Normal form (abstract rewriting)
Template:Cleanup In abstract rewriting, a normal form is an element of the system which cannot be rewritten any further. Stated formally, for some reduction relation ⋅ → ⋅ over X a term t in X is a normal form if there does not exist a term t′ in X such that t → t′.
Consider the basic term rewriting system with reduction rule ρ : g(x, y) → x. The term g(g(4, 2), g(3, 1)) has the following reduction sequence, according to the usual outermost strategy, that is, if the reduction rule is applied to each outermost occurrence of g:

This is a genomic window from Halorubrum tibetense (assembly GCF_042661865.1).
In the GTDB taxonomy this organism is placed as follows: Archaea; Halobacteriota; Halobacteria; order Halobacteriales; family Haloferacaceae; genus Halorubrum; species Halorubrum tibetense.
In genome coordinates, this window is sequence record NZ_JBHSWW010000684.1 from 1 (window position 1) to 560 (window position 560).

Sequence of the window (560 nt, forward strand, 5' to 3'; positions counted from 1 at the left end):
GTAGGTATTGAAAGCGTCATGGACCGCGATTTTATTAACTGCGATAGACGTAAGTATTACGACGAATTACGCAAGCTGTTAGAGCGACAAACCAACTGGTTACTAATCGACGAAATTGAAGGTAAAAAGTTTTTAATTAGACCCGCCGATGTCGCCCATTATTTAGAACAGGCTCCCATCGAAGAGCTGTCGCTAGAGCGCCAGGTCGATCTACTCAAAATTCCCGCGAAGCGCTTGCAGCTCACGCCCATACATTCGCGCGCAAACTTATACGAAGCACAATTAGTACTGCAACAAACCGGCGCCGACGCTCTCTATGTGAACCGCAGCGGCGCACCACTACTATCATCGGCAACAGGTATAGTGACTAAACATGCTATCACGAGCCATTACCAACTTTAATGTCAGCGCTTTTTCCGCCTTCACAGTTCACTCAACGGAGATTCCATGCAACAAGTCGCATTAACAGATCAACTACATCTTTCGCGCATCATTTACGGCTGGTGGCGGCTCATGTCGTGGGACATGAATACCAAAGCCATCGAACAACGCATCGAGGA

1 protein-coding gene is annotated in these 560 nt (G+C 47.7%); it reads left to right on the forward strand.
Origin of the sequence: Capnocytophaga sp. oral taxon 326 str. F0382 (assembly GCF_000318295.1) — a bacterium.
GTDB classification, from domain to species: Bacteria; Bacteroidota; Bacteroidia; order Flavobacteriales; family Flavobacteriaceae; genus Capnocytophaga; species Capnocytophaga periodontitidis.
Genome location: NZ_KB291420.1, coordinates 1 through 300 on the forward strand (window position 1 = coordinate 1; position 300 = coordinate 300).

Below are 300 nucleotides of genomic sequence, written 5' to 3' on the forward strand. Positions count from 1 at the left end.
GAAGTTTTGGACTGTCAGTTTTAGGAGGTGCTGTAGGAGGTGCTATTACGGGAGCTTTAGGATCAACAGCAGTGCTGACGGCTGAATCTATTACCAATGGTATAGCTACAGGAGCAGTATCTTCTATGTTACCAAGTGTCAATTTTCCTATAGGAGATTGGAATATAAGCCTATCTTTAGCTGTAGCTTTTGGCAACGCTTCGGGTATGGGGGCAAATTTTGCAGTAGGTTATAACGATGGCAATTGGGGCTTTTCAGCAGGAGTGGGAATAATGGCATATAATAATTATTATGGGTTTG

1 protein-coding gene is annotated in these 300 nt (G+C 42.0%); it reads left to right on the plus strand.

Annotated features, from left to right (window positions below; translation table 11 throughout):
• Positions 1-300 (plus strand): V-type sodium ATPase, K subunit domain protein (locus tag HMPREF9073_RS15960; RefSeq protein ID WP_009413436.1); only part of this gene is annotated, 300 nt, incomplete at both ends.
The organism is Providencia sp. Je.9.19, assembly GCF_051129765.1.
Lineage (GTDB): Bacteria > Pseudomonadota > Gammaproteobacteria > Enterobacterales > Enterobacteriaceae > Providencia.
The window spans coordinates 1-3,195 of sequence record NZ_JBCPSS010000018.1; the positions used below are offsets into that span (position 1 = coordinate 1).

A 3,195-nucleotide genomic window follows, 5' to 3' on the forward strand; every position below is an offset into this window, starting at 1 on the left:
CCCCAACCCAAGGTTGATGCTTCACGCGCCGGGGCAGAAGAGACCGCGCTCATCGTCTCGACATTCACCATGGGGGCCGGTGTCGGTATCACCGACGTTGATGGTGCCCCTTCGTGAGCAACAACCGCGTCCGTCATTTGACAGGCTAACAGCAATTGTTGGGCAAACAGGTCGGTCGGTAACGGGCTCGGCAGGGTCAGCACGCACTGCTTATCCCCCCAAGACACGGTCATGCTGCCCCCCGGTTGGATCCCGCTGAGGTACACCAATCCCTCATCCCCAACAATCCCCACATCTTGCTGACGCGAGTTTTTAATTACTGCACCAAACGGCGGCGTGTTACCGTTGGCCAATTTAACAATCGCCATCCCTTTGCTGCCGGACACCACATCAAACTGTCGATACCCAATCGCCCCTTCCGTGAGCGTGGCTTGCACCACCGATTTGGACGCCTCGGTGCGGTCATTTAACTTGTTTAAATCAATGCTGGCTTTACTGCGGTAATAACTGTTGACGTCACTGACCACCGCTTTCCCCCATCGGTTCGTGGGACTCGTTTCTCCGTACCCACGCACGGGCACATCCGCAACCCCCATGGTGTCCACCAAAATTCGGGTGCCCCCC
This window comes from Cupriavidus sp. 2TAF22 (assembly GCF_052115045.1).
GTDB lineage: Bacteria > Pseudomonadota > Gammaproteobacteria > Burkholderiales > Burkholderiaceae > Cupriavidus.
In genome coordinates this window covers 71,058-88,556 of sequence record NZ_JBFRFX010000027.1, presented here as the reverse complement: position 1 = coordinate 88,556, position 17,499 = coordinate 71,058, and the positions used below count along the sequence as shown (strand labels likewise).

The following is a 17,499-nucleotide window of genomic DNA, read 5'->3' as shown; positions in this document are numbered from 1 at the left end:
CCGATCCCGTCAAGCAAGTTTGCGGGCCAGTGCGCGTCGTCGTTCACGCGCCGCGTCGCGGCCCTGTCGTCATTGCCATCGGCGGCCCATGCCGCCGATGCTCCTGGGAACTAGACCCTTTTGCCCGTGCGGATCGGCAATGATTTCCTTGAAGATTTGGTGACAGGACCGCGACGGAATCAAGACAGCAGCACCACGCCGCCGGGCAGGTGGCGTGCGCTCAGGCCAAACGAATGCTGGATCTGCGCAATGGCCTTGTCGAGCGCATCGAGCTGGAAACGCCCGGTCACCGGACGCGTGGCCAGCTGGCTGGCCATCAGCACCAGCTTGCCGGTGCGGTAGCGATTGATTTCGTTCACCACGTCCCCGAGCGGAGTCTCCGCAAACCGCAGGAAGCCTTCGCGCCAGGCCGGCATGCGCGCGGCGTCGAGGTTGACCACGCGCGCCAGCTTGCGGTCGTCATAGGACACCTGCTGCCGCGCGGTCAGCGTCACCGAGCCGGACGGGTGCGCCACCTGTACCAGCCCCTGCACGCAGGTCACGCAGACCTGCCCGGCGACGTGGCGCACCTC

There is no rule that permits us to rewrite 4, so 4 is a normal form for this term rewriting system.
Related concepts refer to the possibility of rewriting an element into normal form. Weak normalization means that some element can be rewritten into a normal form. Strong normalization means that any reduction sequence starting from some element terminates. We say that the system is weakly normalizing (or strongly normalizing) if all elements are weakly normalizing (resp. strongly normalizing).
Newman's lemma states that if an abstract reduction system A is strongly normalizing and is weakly confluent, then A is in fact confluent. The result enables us to further generalize the critical pair lemma.